Here, defendant does not argue that a pretrial identification procedure was improper or unduly suggestive. Rather, defendant's argument is premised on the fact that no pretrial lineup was ever conducted, and that Cash first identified him in a courtroom setting. A defendant has no constitutional or statutory right to a pretrial identification. People v. Farley, 75 Mich.App. 236, 238; 254 N.W.2d 853 (1977). Because there was no pretrial identification procedure that was unduly suggestive, it is not necessary to determine whether there is an independent basis for Cash's in-court identification. Nonetheless, the record establishes that there was an independent basis for Cash's in-court identification. The following factors are considered in determining whether an independent basis exists for the admission of an in-court identification:
(1) [P]rior relationship with or knowledge of the defendant; (2) opportunity to observe the offense, including length of time, lighting, and proximity to the criminal act; (3) length of time between the offense and the disputed identification; (4) accuracy of description compared to the defendant's actual appearance; (5) previous proper identification or failure to identify the defendant; (6) any pre-lineup identification lineup of another person as the perpetrator; (7) the nature of the offense and the victim's age, intelligence, and psychological state; and (8) any idiosyncratic or special features of the defendant. [People v. Thomas Davis, 241 Mich.App. 697, 702-703; 617 N.W.2d 381 (2000).]
It is not necessary that all factors be given equal weight. People v. Kachar, 400 Mich. 78, 97; 252 N.W.2d 807 (1977).
In this case, Cash testified that he had an opportunity to view defendant a few hours before the robbery, and again during the robbery. The first visit occurred during a normal setting, when defendant came to the house to inquire about its availability and engaged in a business conversation with Cash. It was daylight and defendant stood approximately four feet from Cash. When defendant returned to the house the second time, Cash engaged in further conversation with him before he committed the robbery, telling him not to stand on the new tile. Cash testified that he observed the tattoo markings on defendant's neck and left hand, which were special identifying characteristics that were noticeable. Moreover, Cash testified that he was certain of his identification of defendant, and he never identified anyone other than defendant. Considering Cash's prior encounter with defendant and the nature and circumstances of that encounter, that Cash again had ample opportunity to observe defendant immediately before and during the offense, Cash's ability to identify distinguishing marks on defendant, the level of certainty in Cash's identification of defendant, and that there was no evidence that Cash had ever identified anyone else, the record clearly establishes that there was an independent basis for Cash's in-court identification. Accordingly, the trial court did not err in allowing Cash's in-court identification at trial.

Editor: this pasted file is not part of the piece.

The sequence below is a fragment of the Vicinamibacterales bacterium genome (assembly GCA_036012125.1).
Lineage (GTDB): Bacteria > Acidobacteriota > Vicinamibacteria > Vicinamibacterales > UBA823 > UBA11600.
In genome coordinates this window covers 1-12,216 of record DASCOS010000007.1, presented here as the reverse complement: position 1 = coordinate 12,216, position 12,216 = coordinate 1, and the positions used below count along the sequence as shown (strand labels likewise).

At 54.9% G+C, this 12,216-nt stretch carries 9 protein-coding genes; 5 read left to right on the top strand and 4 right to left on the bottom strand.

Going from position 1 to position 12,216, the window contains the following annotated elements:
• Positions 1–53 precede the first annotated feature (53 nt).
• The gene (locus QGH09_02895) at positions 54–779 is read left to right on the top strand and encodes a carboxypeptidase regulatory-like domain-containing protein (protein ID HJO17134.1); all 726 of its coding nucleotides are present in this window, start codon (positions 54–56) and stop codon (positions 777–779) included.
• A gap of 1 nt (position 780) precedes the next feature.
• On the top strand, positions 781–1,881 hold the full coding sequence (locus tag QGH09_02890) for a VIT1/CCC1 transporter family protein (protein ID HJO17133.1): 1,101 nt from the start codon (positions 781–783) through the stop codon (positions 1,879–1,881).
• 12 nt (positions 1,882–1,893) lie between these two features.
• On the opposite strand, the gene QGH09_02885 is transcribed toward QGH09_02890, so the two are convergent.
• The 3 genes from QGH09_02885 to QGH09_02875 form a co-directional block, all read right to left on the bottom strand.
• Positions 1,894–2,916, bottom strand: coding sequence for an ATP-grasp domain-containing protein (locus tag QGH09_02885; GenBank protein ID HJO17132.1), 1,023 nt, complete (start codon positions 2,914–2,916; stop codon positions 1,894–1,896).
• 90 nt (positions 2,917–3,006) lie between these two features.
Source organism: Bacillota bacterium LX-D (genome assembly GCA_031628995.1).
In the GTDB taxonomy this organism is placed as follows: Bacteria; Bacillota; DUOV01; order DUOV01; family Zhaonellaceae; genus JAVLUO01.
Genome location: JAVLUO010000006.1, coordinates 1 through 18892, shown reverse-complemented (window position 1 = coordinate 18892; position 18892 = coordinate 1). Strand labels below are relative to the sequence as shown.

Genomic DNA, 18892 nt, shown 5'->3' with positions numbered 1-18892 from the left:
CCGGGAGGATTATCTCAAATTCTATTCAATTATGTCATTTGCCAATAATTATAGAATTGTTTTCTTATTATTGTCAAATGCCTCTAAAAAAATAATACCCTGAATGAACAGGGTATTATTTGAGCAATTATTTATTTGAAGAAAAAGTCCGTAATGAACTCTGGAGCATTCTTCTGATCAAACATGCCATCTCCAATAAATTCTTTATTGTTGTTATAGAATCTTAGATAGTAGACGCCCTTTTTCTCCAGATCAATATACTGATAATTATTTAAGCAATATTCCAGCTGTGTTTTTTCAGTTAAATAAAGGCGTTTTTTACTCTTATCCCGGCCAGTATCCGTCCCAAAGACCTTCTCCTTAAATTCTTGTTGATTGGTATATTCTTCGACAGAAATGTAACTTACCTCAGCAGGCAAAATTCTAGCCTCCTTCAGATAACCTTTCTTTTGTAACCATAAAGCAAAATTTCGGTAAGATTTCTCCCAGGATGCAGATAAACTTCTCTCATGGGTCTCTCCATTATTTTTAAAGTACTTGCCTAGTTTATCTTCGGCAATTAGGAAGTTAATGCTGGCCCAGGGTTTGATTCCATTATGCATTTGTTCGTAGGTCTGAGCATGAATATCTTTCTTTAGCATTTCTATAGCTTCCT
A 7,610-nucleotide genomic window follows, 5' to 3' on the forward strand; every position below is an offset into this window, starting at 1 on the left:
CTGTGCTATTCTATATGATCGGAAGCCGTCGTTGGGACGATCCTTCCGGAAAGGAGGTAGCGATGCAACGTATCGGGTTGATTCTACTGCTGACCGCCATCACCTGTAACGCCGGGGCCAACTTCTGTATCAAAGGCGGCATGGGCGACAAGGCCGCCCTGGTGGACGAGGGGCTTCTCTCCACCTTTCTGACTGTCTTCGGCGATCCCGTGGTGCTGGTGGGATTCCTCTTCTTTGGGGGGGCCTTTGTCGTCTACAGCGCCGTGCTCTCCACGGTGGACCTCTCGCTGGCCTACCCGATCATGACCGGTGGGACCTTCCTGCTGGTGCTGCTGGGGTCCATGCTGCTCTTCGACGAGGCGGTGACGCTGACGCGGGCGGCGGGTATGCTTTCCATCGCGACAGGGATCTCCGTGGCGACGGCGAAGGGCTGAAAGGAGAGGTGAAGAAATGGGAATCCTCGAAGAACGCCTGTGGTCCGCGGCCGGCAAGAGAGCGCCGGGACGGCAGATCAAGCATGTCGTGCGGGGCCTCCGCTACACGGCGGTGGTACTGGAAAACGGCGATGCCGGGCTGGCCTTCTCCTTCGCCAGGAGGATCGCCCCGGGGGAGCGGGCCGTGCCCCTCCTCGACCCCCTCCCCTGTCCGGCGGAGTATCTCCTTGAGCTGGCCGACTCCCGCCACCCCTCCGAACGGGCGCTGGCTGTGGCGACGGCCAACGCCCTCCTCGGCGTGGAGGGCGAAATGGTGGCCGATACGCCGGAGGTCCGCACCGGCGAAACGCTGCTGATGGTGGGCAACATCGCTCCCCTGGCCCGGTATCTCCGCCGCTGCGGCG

Garrett, 2011 WL 15335 at *1-2.

         To the extent petitioner contends that he had a constitutional right to a pre-trial lineup, his contention is without merit. “An accused has no absolute or constitutional right to a lineup.” United States v. Robertson, 606 F.2d 853, 857 (9th Cir. 1979). See Branch v. Estelle, 631 F.2d 1229, 1234 (5th Cir. 1980) (“the law is settled that a defendant has no Constitutional right to a line-up”); Paris v. Rivard, 105 F.Supp.3d 701, 726 (E.D. Mich. 2015) (“[a]n accused has no constitutional right to a pretrial lineup”). See also, United States v. Hill, 967 F.2d 226, 233 (6th Cir. 1992) (the government was not required to conduct a lineup prior to a witness' in-court identification).